>     { "key": "lifeguard", "description": "qqq" }
>     { "key": "locked", "description": "qqq" }
>     { "key": "place_of_worship", "description": "qqq" }

So next I need to:

  • Update the file with descriptions with those keys (taking care to make sure that the JSON is still valid, and that lines which need a comma on the end have one).
  • Move the new output file (q.txt) in this example into place as the new “taginfo_lua_nodesc.txt”.
  • Update taginfo.json with a new “data_updated” date at the top.
  • Check everything in
  • Ensure that within a day or so it’s updated in the project list.

In some cases the description can be obtained directly from the commit text, such as for “colour” here:

Show black, white, blue, green, grey and gold phone boxes as the correct colour rather than red.

Once that’s done, taginfo should update within a day or so, and updates will appear on pages such as this one. At the time of writing this diary entry, there are no projects listed for that key.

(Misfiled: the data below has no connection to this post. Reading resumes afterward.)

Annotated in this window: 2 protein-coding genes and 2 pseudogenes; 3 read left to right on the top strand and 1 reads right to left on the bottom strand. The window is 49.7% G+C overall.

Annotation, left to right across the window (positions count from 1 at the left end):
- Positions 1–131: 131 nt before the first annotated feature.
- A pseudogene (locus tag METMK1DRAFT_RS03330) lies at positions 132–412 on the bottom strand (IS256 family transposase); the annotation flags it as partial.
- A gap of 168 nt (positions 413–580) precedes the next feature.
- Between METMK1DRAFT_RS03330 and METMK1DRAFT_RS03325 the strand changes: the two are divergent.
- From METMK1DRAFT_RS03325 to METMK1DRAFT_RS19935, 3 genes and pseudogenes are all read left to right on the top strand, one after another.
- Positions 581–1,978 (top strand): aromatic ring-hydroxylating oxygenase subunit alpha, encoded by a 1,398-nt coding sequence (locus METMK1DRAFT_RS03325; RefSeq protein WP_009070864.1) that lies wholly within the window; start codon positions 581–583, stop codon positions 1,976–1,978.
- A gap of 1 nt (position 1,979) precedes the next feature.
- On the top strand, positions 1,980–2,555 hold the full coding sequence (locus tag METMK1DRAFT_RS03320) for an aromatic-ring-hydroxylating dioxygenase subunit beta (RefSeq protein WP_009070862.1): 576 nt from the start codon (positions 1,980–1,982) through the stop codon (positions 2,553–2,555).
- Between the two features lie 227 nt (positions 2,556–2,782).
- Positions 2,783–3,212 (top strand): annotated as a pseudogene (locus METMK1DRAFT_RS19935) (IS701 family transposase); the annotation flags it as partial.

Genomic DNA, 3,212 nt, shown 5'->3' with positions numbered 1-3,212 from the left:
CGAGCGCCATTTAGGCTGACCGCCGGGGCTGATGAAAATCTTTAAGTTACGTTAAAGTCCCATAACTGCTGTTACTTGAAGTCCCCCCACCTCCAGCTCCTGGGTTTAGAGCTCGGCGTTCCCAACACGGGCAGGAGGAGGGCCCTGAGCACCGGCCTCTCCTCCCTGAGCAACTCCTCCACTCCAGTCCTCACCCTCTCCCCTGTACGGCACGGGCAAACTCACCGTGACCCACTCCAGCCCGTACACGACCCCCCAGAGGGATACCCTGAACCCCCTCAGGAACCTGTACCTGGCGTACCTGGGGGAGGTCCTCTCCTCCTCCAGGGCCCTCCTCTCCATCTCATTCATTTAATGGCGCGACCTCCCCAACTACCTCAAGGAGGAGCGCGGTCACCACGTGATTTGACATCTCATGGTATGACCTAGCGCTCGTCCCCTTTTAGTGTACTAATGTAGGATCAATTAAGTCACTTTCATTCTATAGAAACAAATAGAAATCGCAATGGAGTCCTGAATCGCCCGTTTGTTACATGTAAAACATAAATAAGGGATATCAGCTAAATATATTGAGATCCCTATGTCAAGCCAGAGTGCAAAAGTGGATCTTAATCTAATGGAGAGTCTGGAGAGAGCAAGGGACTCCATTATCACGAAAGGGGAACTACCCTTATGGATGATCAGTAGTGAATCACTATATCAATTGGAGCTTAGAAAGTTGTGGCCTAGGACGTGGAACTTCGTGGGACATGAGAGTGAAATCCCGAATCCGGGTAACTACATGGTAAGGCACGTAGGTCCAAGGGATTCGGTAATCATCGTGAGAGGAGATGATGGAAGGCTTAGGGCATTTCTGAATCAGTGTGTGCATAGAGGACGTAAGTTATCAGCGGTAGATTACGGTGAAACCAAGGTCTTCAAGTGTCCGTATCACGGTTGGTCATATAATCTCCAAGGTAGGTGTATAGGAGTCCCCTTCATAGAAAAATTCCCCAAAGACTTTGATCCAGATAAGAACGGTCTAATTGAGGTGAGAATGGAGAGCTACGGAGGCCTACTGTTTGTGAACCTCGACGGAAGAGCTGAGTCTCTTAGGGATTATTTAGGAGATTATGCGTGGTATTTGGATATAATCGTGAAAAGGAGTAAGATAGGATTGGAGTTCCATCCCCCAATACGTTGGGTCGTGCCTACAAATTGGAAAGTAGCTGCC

Then in a month or so’s time, after the next map style update, repeat the process.

Location: Old Town, Hull, Kingston upon Hull, England, HU1 1JE, United Kingdom

Adding a resource to the OpenStreetMap Community Index

Posted by SomeoneElse on 7 February 2021 in English (English). Last updated on 14 June 2022.

The OpenStreetMap Community Index is designed to show people what community groups there are within OpenStreetMap, in any part of the world. If I look near me I see a local pub meeting (sadly on hold during the pandemic), some country-level resources, and then international resources.

On a couple of occasions I’ve seen things that are missing or need updating, and this diary entry is designed to complement the existing documentation to describe what needs to be done to fix that.

Creating a local copy

In my case I already have a fork of at There’s a “fork” button in the top right of Github’s UI that allows you to do this.

Next, I’ll create a local branch to work on. The default branch at is “main” and the UI will say “This branch is even with osmlab:main.” because (in your case) you’ve only just created it. In github’s branch selector just type the name of the new branch to create. In this case I created “add_forum_at_world_level”, because I noticed that there wasn’t a link to the OSM Forum at the international level, although there are many links to country-level forums from the community index.